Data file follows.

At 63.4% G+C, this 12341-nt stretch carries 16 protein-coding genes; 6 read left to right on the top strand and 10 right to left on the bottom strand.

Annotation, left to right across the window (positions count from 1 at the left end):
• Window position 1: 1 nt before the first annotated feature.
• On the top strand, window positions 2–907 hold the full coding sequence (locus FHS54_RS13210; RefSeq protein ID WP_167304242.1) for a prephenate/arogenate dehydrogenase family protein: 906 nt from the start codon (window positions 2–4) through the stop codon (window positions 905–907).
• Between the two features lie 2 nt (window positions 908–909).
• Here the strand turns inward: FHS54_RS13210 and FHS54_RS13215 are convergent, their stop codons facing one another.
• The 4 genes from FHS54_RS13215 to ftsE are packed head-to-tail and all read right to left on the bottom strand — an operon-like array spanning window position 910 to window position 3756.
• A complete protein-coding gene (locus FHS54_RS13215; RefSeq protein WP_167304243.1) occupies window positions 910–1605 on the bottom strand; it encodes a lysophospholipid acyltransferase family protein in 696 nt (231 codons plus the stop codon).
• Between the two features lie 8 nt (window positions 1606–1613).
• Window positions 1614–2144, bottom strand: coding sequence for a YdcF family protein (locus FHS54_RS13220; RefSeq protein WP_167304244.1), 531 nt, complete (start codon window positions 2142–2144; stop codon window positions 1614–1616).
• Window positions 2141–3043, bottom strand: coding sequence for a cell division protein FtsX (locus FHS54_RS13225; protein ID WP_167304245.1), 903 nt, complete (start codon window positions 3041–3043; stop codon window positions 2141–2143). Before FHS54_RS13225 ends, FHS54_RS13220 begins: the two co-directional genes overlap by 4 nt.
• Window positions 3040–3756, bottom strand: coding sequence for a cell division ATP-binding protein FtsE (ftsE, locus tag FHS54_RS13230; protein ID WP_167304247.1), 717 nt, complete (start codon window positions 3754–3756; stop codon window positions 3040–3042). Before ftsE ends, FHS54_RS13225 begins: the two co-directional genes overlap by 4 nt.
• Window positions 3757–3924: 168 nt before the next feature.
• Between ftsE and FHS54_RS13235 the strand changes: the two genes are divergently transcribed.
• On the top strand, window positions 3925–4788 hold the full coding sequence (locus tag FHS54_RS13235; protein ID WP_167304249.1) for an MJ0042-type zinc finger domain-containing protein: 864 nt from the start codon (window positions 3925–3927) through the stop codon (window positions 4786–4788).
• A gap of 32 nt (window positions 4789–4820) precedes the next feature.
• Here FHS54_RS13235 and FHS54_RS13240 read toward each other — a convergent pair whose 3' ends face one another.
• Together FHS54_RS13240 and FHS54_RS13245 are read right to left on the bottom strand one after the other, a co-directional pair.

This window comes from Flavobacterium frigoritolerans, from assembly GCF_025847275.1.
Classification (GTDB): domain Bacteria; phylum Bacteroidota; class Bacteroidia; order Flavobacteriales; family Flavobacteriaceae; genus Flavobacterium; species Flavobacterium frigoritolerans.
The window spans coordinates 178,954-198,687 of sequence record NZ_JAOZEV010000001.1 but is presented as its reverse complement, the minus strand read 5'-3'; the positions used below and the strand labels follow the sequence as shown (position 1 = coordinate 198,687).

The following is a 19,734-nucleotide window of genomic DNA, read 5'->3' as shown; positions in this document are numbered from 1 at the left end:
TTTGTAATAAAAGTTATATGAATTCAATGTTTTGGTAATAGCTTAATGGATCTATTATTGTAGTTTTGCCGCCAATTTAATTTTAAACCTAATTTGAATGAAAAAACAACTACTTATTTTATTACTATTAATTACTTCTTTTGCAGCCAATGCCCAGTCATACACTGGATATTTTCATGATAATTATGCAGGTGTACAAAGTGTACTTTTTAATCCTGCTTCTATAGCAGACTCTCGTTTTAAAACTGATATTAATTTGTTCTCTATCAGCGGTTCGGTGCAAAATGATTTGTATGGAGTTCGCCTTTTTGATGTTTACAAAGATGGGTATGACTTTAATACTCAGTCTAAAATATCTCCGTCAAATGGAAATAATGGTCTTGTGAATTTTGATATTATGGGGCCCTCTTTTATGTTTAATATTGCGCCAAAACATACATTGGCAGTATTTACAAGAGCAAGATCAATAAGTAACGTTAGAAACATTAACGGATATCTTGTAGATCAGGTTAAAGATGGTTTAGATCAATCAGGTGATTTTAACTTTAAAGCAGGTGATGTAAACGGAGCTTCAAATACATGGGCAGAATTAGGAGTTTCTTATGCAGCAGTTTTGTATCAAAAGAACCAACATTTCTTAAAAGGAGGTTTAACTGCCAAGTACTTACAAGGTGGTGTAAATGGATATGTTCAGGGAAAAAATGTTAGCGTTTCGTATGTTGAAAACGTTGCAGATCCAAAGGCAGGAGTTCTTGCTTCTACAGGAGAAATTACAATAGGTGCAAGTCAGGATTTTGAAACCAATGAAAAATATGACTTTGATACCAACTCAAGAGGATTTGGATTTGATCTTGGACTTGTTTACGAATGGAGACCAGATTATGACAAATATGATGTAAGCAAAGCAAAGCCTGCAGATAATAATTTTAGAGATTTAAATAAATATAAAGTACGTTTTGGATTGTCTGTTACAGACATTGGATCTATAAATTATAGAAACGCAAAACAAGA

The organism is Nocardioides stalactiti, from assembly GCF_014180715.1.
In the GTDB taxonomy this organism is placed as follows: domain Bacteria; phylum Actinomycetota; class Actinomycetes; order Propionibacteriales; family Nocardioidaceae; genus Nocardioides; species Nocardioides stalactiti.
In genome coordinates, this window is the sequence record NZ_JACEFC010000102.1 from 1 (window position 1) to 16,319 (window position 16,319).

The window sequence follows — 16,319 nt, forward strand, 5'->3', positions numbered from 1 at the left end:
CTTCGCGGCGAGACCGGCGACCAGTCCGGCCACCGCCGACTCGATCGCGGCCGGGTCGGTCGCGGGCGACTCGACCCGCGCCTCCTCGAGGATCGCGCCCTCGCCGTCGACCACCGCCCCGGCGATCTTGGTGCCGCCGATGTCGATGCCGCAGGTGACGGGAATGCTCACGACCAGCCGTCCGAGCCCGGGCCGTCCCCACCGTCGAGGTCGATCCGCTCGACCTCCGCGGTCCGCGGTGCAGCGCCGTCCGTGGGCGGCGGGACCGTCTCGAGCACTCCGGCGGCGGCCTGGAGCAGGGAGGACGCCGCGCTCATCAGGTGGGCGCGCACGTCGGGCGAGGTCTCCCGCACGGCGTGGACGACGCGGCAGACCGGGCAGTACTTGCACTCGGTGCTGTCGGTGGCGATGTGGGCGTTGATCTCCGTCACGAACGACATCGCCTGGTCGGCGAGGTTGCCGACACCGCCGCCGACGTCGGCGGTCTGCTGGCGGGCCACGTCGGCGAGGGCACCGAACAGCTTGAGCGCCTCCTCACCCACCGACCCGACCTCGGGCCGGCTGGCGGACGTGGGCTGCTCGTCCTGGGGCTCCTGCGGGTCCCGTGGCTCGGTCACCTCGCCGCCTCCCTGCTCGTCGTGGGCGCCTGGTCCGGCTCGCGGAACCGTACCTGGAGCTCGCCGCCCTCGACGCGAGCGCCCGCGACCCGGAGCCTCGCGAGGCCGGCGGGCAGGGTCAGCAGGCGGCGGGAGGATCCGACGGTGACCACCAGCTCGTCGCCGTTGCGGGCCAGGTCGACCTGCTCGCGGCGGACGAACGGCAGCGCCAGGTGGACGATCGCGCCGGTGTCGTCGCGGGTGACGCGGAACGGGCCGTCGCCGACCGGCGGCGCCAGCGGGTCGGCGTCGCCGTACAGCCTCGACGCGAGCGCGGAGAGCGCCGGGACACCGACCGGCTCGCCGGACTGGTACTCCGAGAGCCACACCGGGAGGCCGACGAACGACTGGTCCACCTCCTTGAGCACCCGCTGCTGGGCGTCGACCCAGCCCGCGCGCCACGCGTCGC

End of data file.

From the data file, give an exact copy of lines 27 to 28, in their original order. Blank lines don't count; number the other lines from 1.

The window sequence follows — 16,319 nt, forward strand, 5'->3', positions numbered from 1 at the left end:
CTTCGCGGCGAGACCGGCGACCAGTCCGGCCACCGCCGACTCGATCGCGGCCGGGTCGGTCGCGGGCGACTCGACCCGCGCCTCCTCGAGGATCGCGCCCTCGCCGTCGACCACCGCCCCGGCGATCTTGGTGCCGCCGATGTCGATGCCGCAGGTGACGGGAATGCTCACGACCAGCCGTCCGAGCCCGGGCCGTCCCCACCGTCGAGGTCGATCCGCTCGACCTCCGCGGTCCGCGGTGCAGCGCCGTCCGTGGGCGGCGGGACCGTCTCGAGCACTCCGGCGGCGGCCTGGAGCAGGGAGGACGCCGCGCTCATCAGGTGGGCGCGCACGTCGGGCGAGGTCTCCCGCACGGCGTGGACGACGCGGCAGACCGGGCAGTACTTGCACTCGGTGCTGTCGGTGGCGATGTGGGCGTTGATCTCCGTCACGAACGACATCGCCTGGTCGGCGAGGTTGCCGACACCGCCGCCGACGTCGGCGGTCTGCTGGCGGGCCACGTCGGCGAGGGCACCGAACAGCTTGAGCGCCTCCTCACCCACCGACCCGACCTCGGGCCGGCTGGCGGACGTGGGCTGCTCGTCCTGGGGCTCCTGCGGGTCCCGTGGCTCGGTCACCTCGCCGCCTCCCTGCTCGTCGTGGGCGCCTGGTCCGGCTCGCGGAACCGTACCTGGAGCTCGCCGCCCTCGACGCGAGCGCCCGCGACCCGGAGCCTCGCGAGGCCGGCGGGCAGGGTCAGCAGGCGGCGGGAGGATCCGACGGTGACCACCAGCTCGTCGCCGTTGCGGGCCAGGTCGACCTGCTCGCGGCGGACGAACGGCAGCGCCAGGTGGACGATCGCGCCGGTGTCGTCGCGGGTGACGCGGAACGGGCCGTCGCCGACCGGCGGCGCCAGCGGGTCGGCGTCGCCGTACAGCCTCGACGCGAGCGCGGAGAGCGCCGGGACACCGACCGGCTCGCCGGACTGGTACTCCGAGAGCCACACCGGGAGGCCGACGAACGACTGGTCCACCTCCTTGAGCACCCGCTGCTGGGCGTCGACCCAGCCCGCGCGCCACGCGTCGC